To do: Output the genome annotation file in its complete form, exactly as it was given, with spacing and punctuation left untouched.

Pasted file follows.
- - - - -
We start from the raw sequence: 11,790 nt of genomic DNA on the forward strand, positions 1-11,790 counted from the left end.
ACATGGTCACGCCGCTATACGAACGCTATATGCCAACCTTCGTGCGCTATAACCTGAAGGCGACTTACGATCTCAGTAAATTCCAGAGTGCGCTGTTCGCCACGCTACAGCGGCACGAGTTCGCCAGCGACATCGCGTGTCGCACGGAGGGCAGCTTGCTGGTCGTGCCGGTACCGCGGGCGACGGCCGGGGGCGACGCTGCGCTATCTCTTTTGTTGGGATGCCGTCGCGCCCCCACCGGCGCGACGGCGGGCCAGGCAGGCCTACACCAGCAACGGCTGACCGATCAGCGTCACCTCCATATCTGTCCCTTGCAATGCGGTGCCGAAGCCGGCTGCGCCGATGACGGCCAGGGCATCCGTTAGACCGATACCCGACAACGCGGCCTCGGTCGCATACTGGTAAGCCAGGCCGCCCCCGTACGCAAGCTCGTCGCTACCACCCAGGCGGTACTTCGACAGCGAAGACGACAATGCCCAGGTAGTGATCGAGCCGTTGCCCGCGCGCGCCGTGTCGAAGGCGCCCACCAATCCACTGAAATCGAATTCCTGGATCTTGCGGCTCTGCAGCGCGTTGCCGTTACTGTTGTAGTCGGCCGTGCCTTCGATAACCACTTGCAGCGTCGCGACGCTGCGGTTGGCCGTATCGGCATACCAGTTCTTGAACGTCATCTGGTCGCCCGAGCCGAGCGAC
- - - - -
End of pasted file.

We start from the raw sequence: 11,790 nt of genomic DNA on the forward strand, positions 1-11,790 counted from the left end.
ACATGGTCACGCCGCTATACGAACGCTATATGCCAACCTTCGTGCGCTATAACCTGAAGGCGACTTACGATCTCAGTAAATTCCAGAGTGCGCTGTTCGCCACGCTACAGCGGCACGAGTTCGCCAGCGACATCGCGTGTCGCACGGAGGGCAGCTTGCTGGTCGTGCCGGTACCGCGGGCGACGGCCGGGGGCGACGCTGCGCTATCTCTTTTGTTGGGATGCCGTCGCGCCCCCACCGGCGCGACGGCGGGCCAGGCAGGCCTACACCAGCAACGGCTGACCGATCAGCGTCACCTCCATATCTGTCCCTTGCAATGCGGTGCCGAAGCCGGCTGCGCCGATGACGGCCAGGGCATCCGTTAGACCGATACCCGACAACGCGGCCTCGGTCGCATACTGGTAAGCCAGGCCGCCCCCGTACGCAAGCTCGTCGCTACCACCCAGGCGGTACTTCGACAGCGAAGACGACAATGCCCAGGTAGTGATCGAGCCGTTGCCCGCGCGCGCCGTGTCGAAGGCGCCCACCAATCCACTGAAATCGAATTCCTGGATCTTGCGGCTCTGCAGCGCGTTGCCGTTACTGTTGTAGTCGGCCGTGCCTTCGATAACCACTTGCAGCGTCGCGACGCTGCGGTTGGCCGTATCGGCATACCAGTTCTTGAACGTCATCTGGTCGCCCGAGCCGAGCGAC